What’s it all about?:
Autobiographically inspired, Rhys created stories of the slightly adrift every woman looking for an anchor in a cold, hostile landscape. Her heroine in Voyage in the Dark is Anna Morgan, a young woman in her late teens, relocated to England from her beloved home in the West Indies. She works as a chorus girl, traveling the country to dank boarding rooms and shabby theaters. Fortune seems to grab her one day in the shape of a wealthy, older man who sets her up in London, calling for her as his needs dictate. Anna falls in love with him, and allows herself to rely on him totally. When he grows tired of her, she begins a long spiraling decline. This is poignant, tense writing by the woman whom A. Alvarez called “the best living English novelist.”
What did I think?:
Before reading this novel, I was not very familiar with the work of Jean Rhys, although I was aware of her novel Wide Sargasso Sea, noted as the prequel to Jane Eyre, which focuses on Mr Rochester’s insane wife. Voyage in the Dark is one of her more popular and widely known works, and apparently also one of her most autobiographical. Our main character is a young woman called Anna Morgan who moves to England from the West Indies where she was brought up after the death of her father. Anna makes her living in the theatre at first, moving from one boarding house to another which were often in a pitiful condition due to her lack of funds. Then she meets a wealthy older man – Walter, who takes her under his wing and provides for her. Due to her lack of experience and naivety she falls in love with him, and is crushed when he breaks off their relationship, declining mentally into a sort of madness, under a haze of depression.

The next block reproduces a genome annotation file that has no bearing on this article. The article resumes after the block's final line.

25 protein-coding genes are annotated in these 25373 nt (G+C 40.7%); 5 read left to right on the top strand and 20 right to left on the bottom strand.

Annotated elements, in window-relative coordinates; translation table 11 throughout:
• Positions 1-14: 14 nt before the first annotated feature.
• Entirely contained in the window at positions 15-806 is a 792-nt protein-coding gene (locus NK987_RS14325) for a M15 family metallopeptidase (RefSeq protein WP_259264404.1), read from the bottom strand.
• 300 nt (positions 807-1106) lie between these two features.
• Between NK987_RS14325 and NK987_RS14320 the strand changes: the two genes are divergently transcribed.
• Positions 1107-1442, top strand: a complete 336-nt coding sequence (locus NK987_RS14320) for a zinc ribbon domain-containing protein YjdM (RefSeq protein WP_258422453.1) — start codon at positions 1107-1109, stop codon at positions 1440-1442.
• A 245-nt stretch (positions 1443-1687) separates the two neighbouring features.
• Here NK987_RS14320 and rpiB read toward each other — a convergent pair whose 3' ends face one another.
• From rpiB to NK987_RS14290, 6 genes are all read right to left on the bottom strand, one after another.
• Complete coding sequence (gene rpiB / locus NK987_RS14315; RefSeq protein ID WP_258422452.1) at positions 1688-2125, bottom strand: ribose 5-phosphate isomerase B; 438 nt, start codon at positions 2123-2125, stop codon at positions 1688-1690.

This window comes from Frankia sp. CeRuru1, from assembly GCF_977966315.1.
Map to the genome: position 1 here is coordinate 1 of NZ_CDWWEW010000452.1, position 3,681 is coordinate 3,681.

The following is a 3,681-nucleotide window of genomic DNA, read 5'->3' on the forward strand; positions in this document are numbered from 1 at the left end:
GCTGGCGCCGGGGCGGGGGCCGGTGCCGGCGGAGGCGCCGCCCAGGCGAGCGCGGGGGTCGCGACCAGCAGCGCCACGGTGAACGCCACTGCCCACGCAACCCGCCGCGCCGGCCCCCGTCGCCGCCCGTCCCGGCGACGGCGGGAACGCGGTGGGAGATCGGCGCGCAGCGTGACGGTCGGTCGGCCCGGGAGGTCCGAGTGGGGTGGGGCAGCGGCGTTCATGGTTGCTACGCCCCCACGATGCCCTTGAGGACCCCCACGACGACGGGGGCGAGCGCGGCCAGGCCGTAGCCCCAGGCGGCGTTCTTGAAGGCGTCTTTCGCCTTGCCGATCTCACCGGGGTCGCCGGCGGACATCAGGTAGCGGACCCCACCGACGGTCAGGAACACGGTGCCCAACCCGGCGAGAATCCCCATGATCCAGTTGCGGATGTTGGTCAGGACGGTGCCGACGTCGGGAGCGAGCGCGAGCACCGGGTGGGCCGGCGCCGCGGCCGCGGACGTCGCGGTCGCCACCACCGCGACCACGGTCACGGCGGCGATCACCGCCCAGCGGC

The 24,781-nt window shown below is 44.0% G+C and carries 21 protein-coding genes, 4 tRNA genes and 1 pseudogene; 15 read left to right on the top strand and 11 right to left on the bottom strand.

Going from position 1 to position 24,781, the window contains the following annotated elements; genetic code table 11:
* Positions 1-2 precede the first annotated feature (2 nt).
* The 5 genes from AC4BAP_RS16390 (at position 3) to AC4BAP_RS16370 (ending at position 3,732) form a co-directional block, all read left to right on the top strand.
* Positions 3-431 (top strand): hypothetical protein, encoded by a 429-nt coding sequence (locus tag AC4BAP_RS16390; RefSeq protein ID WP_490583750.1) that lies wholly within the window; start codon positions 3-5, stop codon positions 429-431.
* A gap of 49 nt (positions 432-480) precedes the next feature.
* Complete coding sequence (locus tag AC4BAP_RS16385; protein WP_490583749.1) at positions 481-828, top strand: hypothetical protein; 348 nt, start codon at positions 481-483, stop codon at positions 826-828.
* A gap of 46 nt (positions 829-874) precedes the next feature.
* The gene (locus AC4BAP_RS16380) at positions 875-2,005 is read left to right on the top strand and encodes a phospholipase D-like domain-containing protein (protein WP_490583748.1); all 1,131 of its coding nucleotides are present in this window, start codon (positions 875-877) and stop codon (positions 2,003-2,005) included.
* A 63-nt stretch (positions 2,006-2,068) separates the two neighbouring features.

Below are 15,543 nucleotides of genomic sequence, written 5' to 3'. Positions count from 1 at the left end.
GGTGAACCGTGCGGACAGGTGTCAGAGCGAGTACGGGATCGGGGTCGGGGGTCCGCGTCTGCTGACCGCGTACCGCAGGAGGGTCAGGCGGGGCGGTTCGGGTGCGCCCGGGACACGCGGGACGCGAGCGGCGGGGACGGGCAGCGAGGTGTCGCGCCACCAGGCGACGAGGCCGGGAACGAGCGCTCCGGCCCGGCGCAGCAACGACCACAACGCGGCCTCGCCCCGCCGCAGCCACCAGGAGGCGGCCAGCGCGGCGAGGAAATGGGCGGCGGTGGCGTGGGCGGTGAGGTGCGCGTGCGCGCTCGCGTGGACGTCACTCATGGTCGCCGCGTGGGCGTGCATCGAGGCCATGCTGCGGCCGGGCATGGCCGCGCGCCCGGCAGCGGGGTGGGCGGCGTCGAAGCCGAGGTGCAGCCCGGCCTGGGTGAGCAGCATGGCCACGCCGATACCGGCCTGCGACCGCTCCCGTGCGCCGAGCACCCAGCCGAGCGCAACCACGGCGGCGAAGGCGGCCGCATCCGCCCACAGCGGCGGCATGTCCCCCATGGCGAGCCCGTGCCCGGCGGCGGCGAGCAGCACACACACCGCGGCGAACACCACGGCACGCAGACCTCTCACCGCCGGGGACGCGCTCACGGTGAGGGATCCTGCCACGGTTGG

I read the edition of this novel with an introduction to the author written by Carole Angier and found it intriguing to read about the life of Jean Rhys, and how many parallels this story shares with her own troubled life. At the time of writing this novel she had returned to England from France which she had sworn never to do, had made a second unhappy marriage, and was drinking heavily – allegedly she finished it on “two bottles of wine per day.” I did enjoy the writing style, and the unique way of telling the story from Anna’s point of view, where some parts were like a stream of consciousness, where the reader got to experience all sensations, memories, and emotions, both past and present according to Anna. As a character, she was interesting, and incredibly naive particularly when it came to men, and I’m afraid at some times I found her quite self-pitying, when she would do nothing but sleep and drink. In this way, the novel was very bleak but at times also quite poignant, when Anna would imagine happier times in her life in the West Indies. I don’t really want to say too much about the ending but you probably wouldn’t expect it to be happy would you?
Would I recommend it?:
Star rating (out of 5):